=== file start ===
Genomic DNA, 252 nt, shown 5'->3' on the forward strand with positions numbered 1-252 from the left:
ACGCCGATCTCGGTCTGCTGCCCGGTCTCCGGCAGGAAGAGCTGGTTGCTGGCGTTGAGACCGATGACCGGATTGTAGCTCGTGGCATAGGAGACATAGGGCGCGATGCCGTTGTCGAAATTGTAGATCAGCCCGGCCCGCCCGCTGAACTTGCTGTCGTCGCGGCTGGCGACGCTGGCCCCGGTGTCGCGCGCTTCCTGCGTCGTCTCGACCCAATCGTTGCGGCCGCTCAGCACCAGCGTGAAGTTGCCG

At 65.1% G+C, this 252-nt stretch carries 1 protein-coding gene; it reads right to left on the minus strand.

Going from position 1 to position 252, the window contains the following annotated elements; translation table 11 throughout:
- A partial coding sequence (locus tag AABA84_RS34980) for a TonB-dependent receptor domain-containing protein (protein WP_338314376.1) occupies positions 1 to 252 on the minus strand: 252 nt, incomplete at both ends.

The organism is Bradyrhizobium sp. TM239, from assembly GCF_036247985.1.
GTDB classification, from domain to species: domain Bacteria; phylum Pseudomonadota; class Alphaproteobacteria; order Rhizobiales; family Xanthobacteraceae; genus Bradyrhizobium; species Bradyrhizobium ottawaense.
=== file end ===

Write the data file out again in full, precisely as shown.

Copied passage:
Genomic DNA, 252 nt, shown 5'->3' on the forward strand with positions numbered 1-252 from the left:
ACGCCGATCTCGGTCTGCTGCCCGGTCTCCGGCAGGAAGAGCTGGTTGCTGGCGTTGAGACCGATGACCGGATTGTAGCTCGTGGCATAGGAGACATAGGGCGCGATGCCGTTGTCGAAATTGTAGATCAGCCCGGCCCGCCCGCTGAACTTGCTGTCGTCGCGGCTGGCGACGCTGGCCCCGGTGTCGCGCGCTTCCTGCGTCGTCTCGACCCAATCGTTGCGGCCGCTCAGCACCAGCGTGAAGTTGCCG

At 65.1% G+C, this 252-nt stretch carries 1 protein-coding gene; it reads right to left on the minus strand.

Going from position 1 to position 252, the window contains the following annotated elements; translation table 11 throughout:
- A partial coding sequence (locus tag AABA84_RS34980) for a TonB-dependent receptor domain-containing protein (protein WP_338314376.1) occupies positions 1 to 252 on the minus strand: 252 nt, incomplete at both ends.

The organism is Bradyrhizobium sp. TM239, from assembly GCF_036247985.1.
GTDB classification, from domain to species: domain Bacteria; phylum Pseudomonadota; class Alphaproteobacteria; order Rhizobiales; family Xanthobacteraceae; genus Bradyrhizobium; species Bradyrhizobium ottawaense.